Backyard jungle gyms

I’m working on a piece about how people use their yards, and my collaborator and I were talking about play areas for kids. You see these big elaborate jungle gym sets out in yards – but bit neither of us has ever seen kids playing on them.

Does anyone have such a set? Do your kids play on it? How often? How old are the kids? Are you glad you got it, or does it seem like a waste, in retrospect? Plus any other anecdotes you want to throw in.


Hi Twick!

I’m a single semi grown-up lady (26 this week), and I have a swing in my backyard. Just one, and not like a little DIY set, a tall, proper sized swing, with a comfortable adult-sized seat. I love it, and I swing almost every day. I had nothing to do with installing it, it was there when I moved in to my (rented) house. Just a happy accident!

The two grandmothers got one for my daughter when she was three. It is a fairly elaborate set that is closest to this one. Use is seasonal here but she definitely uses it and her friends do to when they come over. It is a pretty big hit. It better be because it literally took about 60 man hours for me and a relative to put together. We didn’t really know what we were doing but other people probably wouldn’t either.

We got a second-hand giant wooden jungle gym for our kids when they were 4 and 1, respectively. They loved the thing and played on it almost every day until we moved out of the house. It had a climbing tower with a covered platform, a big metal slide, two heavy-duty swings, and that weird little hanging-bar-with-rings they all seem to have. It was an immense pain to move (we got it from acquaintances who were trying to sell their house and wanted it out of their yard), it took forever to dig post-holes that were deep enough to be safe and, because we poured concrete around the posts, once it was there it was there permanently. The wood eventually became weathered and the kids would get splinters frequently, and the slide got incredibly hot by 10 in the morning, so we had to put up a shade in order to keep the kids from getting burned. Nevertheless, they loved that thing. We moved to our new house when they were 11 and 8, and they both still get wistful about leaving the play structure behind, even though they’re in middle and high school and we live three houses away from a park with a great playground.

When our oldest was a baby, we got an old metal swingset our neighbor was throwing away. I sawed the top bar down so it was only about 6’ long - nice little frame to hang a baby swing from.

By the time our second came along, we got a metal set from Toys R Us. 2 swings, glider, and slide. Fit the bill we needed at the time - cheap.

Had our 3d kid, and within a couple of years our financial situation was doing well enough that we didn’t need to take cheap way out. After 5 years or so in the house our gardens were looking better, and we thought a metal swingset that was beginning to rust was not exactly the focal point we desired. So we sprung for a wooden set. Rounded cedar logs, a climbing cargo net on one side leading up to monkey bars, spaces to hang 3 swings/bars, and then a slide with a platform at the top. Not as elaborate as some you see today (this was 15 years ago), but a substantial piece of equipment nonetheless.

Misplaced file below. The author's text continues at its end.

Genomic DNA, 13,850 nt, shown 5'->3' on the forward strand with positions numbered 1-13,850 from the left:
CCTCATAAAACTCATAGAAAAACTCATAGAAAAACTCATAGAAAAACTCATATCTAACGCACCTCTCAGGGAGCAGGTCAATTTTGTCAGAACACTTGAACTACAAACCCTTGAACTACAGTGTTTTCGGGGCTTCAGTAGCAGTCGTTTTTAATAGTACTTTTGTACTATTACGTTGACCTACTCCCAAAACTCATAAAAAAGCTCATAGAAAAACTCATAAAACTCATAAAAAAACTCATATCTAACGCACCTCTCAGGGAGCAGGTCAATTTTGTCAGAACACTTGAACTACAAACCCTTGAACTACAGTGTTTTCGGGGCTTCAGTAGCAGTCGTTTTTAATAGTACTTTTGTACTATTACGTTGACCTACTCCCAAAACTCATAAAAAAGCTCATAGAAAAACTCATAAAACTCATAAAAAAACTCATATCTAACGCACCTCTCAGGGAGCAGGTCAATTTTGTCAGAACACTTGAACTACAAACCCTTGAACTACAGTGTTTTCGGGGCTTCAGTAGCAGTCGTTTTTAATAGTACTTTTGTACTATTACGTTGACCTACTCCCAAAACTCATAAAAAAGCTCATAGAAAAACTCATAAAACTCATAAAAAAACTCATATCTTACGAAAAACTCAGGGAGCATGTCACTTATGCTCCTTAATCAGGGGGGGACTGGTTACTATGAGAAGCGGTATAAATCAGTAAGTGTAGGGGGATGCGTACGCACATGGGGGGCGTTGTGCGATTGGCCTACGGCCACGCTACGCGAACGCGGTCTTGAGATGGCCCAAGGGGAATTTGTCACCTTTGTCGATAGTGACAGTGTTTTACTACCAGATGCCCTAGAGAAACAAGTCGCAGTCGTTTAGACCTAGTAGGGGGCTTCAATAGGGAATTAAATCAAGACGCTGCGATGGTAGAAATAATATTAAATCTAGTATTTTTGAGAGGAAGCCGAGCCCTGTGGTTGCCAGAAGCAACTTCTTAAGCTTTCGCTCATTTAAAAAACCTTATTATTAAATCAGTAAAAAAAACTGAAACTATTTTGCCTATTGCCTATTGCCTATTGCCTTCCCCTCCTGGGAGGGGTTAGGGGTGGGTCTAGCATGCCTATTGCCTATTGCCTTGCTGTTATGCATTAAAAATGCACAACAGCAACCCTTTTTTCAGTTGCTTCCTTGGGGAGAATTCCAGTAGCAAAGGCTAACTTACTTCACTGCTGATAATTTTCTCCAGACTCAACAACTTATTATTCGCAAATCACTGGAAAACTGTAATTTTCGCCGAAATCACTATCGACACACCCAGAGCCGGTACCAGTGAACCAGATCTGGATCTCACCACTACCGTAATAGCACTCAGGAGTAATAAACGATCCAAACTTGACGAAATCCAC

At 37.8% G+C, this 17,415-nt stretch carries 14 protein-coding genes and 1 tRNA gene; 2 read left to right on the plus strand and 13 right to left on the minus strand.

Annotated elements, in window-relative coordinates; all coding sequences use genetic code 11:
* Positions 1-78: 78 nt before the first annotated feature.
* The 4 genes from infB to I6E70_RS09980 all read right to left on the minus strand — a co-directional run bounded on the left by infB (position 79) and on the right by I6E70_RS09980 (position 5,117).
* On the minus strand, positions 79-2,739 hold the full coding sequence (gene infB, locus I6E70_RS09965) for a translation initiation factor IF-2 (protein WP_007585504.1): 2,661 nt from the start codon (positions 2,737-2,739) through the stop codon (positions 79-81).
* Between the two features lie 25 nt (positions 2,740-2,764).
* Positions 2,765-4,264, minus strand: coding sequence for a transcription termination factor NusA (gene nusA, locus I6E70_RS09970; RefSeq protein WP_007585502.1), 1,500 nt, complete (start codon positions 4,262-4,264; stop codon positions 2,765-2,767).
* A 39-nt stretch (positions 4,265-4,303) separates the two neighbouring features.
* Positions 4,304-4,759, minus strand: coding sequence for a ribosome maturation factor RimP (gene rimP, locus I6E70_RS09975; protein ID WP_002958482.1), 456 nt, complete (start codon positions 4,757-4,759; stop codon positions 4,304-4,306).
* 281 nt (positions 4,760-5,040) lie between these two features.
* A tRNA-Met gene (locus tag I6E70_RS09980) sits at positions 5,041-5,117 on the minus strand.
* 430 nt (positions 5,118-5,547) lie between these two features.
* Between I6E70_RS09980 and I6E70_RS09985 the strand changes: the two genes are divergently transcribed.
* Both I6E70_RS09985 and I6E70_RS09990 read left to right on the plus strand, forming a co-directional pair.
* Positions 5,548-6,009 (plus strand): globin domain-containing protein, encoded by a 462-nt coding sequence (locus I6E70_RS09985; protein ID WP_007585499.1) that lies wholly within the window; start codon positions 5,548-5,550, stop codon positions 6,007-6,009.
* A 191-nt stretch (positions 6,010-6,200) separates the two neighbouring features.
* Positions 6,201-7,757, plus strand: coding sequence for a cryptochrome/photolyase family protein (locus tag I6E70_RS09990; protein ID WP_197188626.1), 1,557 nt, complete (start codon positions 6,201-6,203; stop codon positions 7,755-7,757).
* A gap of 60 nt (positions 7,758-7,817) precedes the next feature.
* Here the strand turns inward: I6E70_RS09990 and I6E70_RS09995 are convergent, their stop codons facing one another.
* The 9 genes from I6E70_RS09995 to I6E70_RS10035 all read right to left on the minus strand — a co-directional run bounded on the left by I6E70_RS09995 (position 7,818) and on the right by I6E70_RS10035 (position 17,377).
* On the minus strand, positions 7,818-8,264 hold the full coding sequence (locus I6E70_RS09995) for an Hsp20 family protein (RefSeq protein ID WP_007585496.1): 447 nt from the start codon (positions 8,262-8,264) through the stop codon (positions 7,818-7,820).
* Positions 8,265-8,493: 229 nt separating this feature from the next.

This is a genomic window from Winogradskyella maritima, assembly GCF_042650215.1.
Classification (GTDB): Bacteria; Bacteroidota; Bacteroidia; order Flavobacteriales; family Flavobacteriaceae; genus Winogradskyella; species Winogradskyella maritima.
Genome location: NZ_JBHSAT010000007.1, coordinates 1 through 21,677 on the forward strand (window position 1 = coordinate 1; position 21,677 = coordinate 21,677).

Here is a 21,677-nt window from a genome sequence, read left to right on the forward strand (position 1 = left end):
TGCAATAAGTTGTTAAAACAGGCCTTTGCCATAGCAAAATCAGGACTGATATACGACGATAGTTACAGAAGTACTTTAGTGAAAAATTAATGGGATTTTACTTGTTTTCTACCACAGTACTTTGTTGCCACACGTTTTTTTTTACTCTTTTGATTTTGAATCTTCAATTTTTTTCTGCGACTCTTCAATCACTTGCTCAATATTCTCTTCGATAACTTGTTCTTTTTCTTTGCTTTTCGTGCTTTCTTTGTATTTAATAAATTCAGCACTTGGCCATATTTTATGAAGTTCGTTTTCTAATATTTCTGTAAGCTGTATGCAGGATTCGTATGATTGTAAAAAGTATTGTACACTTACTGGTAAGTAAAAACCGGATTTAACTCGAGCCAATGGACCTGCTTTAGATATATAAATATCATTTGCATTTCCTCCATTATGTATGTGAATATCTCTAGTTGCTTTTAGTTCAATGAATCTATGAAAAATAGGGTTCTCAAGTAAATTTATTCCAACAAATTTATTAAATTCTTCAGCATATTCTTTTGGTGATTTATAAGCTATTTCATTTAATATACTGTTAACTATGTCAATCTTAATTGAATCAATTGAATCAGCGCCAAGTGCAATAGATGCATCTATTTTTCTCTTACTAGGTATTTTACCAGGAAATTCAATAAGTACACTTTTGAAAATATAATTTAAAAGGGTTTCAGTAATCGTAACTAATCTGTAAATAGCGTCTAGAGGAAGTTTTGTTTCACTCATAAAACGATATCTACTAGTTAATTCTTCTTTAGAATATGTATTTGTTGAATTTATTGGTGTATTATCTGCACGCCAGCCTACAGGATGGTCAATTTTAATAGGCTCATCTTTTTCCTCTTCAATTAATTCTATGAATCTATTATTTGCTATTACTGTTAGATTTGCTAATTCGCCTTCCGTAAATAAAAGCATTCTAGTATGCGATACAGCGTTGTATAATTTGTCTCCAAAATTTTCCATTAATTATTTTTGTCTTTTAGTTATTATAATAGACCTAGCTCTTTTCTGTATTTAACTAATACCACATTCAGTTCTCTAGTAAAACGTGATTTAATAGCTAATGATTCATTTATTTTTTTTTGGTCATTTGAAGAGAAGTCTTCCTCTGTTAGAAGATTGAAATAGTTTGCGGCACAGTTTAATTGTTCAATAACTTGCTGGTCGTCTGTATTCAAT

Our kids used it quite regularly for the remaining 5 years we lived in that house. I remember them using the slide to slide into piles of leaves, and sliding down it in the winter to clear snow off it. And they would take towels and stuf to drape across the slide platform to create a clubhouse. When my kids were aged 4-8 we moved to a new house, and took the swingset with us. I’d say the use of the set gradually declined over the following years. We probably got rid of it when our youngest was getting close to middle school. When we took it down, my son played Taps on his bugle.

One thing I remember is that my 3 kids used it in different ways and amounts. So it is possible some folks might buy a set and then find out that as their kid ages the kid does not care to use it much. We tend to be “homebodies” and enjoy spending time in our home and yard. In our opinion, having a fun and attractive playset helped instill similar love/comfort for their home in our kids.

Very cool answers, all! Thanks!

And keep 'em coming!

One memory that brings a smile to my face is of when my wife and I just happened to look out the window in time to see our 7 year old jump off the railing near the top of the slide with a couple of brown paper grocery bags in his hands. Apparently he thought they would serve as parachutes.
To paraphrase Monty Python, he didn’t so much fly as plummet!